We are here to encourage the development of gifted young singers and to stimulate the growth of New York City's invaluable chamber opera companies. But we will not neglect the Metropolitan Opera either. Get ready for bouquets and brickbats.

Thursday, June 25, 2015


Brandie Sutton and Reri Grist 

Marisan Corsino and Reri Grist

Renowned soprano and esteemed teacher Reri Grist was introduced by Martina Arroyo as a friend of fifty years duration, an announcement that evoked torrents of applause from the audience-- eager to hear the divine Ms. Grist coach young singers--part of the Prelude to Performance program.

We have previously noted that each master teacher seems to focus on one thing above all others and Ms. Grist's focus was largely on a forward sound placement. Each of the four students in her master class benefited by bringing the voice up and forward and out of the throat. This was particularly valuable in descending vocal lines.

If you love Puccini's Madama Butterfly as much as we do, you will not want to miss soprano Brandie Sutton's performance as Cio-Cio San on July 9th and 11th at Hunter College. Her glorious instrument soared in the final act aria "Che tua madre" and needed only a few hints from Ms. Grist--hints that made all the difference. In this case, Ms. Grist asked Ms. Sutton to use the initial consonant to help project the "ah" sound into the mask, achieving a rounder sound. A gentle boost from the diaphragm was also helpful.

Donizetti's Fille du Regiment will be performed on July 10th and 12th (matinĂ©e) and soprano Claire Coolen will be covering the role of Marie.  We never wish ill on a performer but if Ms. Coolen manages to sing one of the performances we would be thrilled to hear her. She sang "Chacun le sait" with panache and spunk and brilliant tone.  She was coached to take her time between phrases. 

Tenor Jon Jurgens gave full voice to "Addio fiorito asil", Lt. Pinkerton's final act aria from Madama Butterfly, a role he is covering.  He was coached to "cool it" in Ms. Grist's well-chosen phrase--to save his voice and not push.  Our own thoughts were along the same lines. We wanted him to start more gently and build to a climax when he realizes how vilely he has behaved toward Butterfly. Using his diaphragm helped him to get up and out of his throat.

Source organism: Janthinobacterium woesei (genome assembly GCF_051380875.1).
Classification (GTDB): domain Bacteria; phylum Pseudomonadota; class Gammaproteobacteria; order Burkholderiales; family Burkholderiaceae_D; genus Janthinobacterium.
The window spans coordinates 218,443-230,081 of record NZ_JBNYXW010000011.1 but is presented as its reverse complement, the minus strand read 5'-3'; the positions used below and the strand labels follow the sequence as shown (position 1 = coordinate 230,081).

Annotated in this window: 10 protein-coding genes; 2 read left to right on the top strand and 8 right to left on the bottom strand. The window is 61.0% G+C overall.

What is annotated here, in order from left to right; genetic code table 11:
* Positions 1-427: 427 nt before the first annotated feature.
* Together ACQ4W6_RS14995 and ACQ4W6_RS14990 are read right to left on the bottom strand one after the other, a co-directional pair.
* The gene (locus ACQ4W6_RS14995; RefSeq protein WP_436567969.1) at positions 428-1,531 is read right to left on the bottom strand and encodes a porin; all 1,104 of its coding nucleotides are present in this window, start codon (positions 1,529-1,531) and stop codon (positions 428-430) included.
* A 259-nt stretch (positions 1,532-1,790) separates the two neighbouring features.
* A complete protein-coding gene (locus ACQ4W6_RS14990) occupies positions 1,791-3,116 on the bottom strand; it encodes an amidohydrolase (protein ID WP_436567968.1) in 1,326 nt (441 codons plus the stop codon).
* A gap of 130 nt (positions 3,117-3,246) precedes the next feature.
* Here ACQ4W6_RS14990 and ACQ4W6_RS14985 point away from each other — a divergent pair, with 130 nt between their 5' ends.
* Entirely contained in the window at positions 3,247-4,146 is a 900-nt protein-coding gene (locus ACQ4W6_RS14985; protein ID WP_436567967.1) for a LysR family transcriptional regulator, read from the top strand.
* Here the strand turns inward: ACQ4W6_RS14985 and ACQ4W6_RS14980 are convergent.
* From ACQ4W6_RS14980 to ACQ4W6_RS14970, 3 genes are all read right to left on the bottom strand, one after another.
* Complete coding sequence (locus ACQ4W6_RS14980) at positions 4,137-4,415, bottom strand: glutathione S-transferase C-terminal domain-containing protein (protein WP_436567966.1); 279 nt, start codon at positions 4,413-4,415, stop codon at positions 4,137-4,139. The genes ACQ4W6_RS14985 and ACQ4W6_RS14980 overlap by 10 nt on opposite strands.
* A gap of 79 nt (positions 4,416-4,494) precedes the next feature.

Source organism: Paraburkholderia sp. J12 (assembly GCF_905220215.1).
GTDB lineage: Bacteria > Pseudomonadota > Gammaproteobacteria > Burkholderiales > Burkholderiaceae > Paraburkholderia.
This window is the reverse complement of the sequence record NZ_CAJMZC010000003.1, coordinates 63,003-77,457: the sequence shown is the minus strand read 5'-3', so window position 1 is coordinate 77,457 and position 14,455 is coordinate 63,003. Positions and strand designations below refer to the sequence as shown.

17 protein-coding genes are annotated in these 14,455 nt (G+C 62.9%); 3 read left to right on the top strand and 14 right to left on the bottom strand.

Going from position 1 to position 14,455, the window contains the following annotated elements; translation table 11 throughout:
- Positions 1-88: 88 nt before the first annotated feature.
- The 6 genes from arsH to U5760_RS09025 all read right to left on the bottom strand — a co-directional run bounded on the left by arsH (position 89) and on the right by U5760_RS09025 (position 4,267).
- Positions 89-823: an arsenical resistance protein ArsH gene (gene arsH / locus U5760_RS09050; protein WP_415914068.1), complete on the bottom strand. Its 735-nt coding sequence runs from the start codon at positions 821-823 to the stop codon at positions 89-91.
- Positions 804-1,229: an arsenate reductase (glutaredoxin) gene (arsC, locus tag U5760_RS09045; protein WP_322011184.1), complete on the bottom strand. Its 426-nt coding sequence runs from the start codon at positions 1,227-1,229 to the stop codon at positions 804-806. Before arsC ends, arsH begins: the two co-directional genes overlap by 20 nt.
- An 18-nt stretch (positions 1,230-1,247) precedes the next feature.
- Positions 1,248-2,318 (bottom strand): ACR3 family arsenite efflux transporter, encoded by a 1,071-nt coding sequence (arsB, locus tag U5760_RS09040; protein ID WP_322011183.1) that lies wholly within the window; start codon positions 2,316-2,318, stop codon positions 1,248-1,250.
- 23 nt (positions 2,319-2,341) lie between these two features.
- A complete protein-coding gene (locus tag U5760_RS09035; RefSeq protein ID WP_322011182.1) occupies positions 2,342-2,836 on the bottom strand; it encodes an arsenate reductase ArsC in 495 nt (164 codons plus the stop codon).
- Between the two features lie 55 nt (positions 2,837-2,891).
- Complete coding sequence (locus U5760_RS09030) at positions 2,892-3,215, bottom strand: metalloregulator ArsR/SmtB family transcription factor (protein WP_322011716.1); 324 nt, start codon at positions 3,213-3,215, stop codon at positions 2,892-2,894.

Mezzo-soprano Marisan Corsino, the Suzuki cover, sang "Una voce poco fa" from Rossini's Il barbiere di Siviglia. At first, she delivered it to the audience and Ms. Grist coached her to pretend she was singing it to her image in the mirror, which made a world of difference. Moving around the stage also helped to eliminate the presentational quality. Another great suggestion was to achieve more variety when a phrase is repeated several times. A bit of playfulness with the rhythm added still more to the performance.

Soprano Maria Brea, who is cast as Marie on July 10th and 12th sang "Par le rang et par l'opulence" from Act II of Fille du Regiment. Ms. Grist worked with her on character interpretation and when the aria was performed with purity and simplicity it became not just a beautiful tone but a meaningful portrayal.

Tenor Alexander Wook Lee, who will be singing Goro in Madama Butterfly, did not need any help in the acting department. He sang Beppe's serenade (as Arlecchino) to Nedda (as Columbina) from Leoncavallo's Pagliacci, with an abundance of humor and personality. He received good coaching from Ms. Grist on increasing his support on the high notes, getting the song up and out of his throat. The tips on vowel modification were also helpful.

Ms. Grist taught with warmth, generosity, and humor. Accompanist Ed Bak did the usual fine job of supporting each singer. We noticed he has a special affinity for Puccini.

The prolonged period of individualized and group coaching ensures that the performances of these two beloved operas are guaranteed to delight the audience as they do every summer. We urge you to get your tickets quickly before they are all gone.

(c) meche kroop

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